It’s the personal stories in Living Dolls that make the most impact. For example, we hear from Ellie who worked as a lapdancer, who tells of how degraded she felt every day doing a job in which she regularly had men touching her breasts and genitals. She received no direct payment from the nightclub and only earned directly from clients who requested a lapdance. Interestingly, she is college graduate with more choices in life than the vast majority of women working in the sex industry who are overwhelming from working class, poor and migrant backgrounds, not to mention those women who are trafficked and enslaved in the most exploitative aspects of the industry. She rants against a culture that has sanitised the sex industry so much that there’s not even dissent against women being seen and treated as nothing more than sex objects. “Now, women get told they are prudes if they say they don’t want their boyfriend to go to a club where he gets to stick his fingers in someone else’s vagina, or if they say they don’t want to watch porn with their boyfriend.”
One of the most interesting personal stories comes from a young woman called Carly Whiteley. Once she entered secondary school she was badly bullied. Carly puts it down to her disinterest in and avoidance of the “girly” culture of fashion, make-up and pressure to be perceived as sexy, to be sexually active etc. Walter puts this is in the broader context of an increase in sexual bullying in schools as well as the prevalence of girls’ first sexual experiences being negative. Carly feels claustrophobically alienated by gender stereotypes and feels quite isolated as a result. “You’re just a sex object, and then you’re a mother and that’s it. There is no alternative culture.”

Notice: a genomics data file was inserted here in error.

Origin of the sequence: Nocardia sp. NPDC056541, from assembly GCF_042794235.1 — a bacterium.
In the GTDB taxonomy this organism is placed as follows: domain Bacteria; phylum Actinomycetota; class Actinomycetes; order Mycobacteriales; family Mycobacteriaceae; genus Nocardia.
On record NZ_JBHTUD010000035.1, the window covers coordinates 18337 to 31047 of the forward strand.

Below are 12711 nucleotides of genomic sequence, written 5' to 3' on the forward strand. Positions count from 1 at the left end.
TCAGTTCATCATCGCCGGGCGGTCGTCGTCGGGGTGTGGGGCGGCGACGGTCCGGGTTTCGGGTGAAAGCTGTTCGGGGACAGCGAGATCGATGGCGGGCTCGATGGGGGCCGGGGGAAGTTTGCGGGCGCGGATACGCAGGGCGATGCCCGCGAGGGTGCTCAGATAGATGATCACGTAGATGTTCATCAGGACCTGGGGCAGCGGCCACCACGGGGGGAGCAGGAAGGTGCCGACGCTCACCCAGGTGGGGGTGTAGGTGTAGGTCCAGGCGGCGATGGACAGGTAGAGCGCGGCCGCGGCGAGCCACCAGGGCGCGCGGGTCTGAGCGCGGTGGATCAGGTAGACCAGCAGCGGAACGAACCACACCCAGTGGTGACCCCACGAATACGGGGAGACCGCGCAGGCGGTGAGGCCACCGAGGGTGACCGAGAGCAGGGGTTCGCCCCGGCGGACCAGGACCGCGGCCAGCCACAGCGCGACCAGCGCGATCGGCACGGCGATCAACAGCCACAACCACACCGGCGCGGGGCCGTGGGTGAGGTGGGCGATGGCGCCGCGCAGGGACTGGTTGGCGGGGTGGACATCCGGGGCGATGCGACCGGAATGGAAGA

The impact of the “new sexism” on young women in particular is something that socialists should be cognisant of. Possibilities to draw young women, and indeed men who are also negatively impacted upon by rigid gender stereotyping, into political activity on these issues such be seized upon, such as the activity that was organised in UCD (Dublin) by Socialist Youth members in opposition to the Student Union sponsored “Miss UCD” beauty competition.
Interestingly, Natasha Walter in her last book written in the late 1990s, The New Feminism, optimistically argued that women had to put the final push to achieve political, economic and financial equality, and that issues of sexism etc. had receded in importance. In many ways, Walter’s former position that Living Dolls at length refutes, was a product of its time. Around this period, it was quite broadly registered that women had achieved equality, or very nearly so. This was reflected amongst even some feminists who suggested that equality was within women’s grasp, they just had to reach out to apprehend it. Walter writes in Living Dolls; “I once believed that we only had to put in place the conditions for equality for the remnants of old-fashioned sexism in our culture to wither away. I am ready to admit that I was wrong.” This is a problematic statement. Without a doubt, women in the advanced capitalist countries have come a long way in terms of the struggle for equality and gains have been made that have transformed the lives of working class women today, in comparison even to a few decades ago. However, the structural “conditions for equality” if you like, have not been put in place.
As Walter herself admits, the gender pay gap is still significant and women still do the bulk of caring work and unpaid domestic labour. Despite equal pay legislation, the system has found a way to legally continue gender differentiation in terms of pay and to continue to reap the benefits of mainly female unpaid labour.